Chapter 4

Copyright and Digital Cultural Heritage: Authorship and Ownership of Copyright Works

Written by Ronan Deazley, April 2017

For many, the very raison d’etre of copyright lies in recognising and rewarding the efforts of authors who create literary, artistic and other types of work by conferring certain economic rights in relation to those works. However, authorship and ownership are two discrete, albeit related, concepts.

The author of a work and the owner of the copyright in that work need not be the same person. While the authorship of a work will never change, the ownership of copyright in that work may initially vest in the author but might change hands many times while the work is in copyright. In this respect, copyright is like any other form of property: while the copyright subsists, it can be bought and sold, or passed from one generation to the next, such that the work might have had many different owners before the copyright term expires. Also, depending on the circumstances, the author of a work may never have owned the copyright in the work she created. It is important then to be able to determine who authored a work and whether that person has any proprietary claim over the copyright in the work they have created.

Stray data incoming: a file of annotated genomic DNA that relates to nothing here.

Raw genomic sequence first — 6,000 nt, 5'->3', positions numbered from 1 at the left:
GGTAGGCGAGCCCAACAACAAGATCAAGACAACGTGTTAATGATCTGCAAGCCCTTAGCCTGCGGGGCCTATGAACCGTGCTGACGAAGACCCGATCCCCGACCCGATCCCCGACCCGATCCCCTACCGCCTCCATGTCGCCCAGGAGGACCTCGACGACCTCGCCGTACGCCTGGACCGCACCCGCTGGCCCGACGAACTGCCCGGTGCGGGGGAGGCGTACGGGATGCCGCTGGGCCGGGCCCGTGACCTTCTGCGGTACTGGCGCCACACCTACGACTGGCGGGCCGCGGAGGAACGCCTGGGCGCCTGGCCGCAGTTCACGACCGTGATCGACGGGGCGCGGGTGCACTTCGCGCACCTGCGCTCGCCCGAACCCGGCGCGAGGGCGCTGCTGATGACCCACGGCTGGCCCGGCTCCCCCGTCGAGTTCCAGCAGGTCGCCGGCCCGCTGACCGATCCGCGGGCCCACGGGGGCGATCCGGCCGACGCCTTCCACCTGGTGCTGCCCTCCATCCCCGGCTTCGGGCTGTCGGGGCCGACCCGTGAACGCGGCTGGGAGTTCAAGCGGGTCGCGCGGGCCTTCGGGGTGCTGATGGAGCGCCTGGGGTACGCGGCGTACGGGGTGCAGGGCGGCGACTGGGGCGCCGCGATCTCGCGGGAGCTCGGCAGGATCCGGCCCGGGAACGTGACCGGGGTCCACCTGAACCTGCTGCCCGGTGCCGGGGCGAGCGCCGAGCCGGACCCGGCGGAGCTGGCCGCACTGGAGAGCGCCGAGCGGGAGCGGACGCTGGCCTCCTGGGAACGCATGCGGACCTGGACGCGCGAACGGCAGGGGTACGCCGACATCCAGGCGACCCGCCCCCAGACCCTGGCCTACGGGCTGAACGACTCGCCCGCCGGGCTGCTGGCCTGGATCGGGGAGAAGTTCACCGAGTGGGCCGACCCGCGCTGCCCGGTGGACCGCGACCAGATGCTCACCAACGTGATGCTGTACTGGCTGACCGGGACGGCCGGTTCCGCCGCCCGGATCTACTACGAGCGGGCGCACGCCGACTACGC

In this commentary, we consider these two related concepts in copyright law: the authorship and ownership of copyright work.

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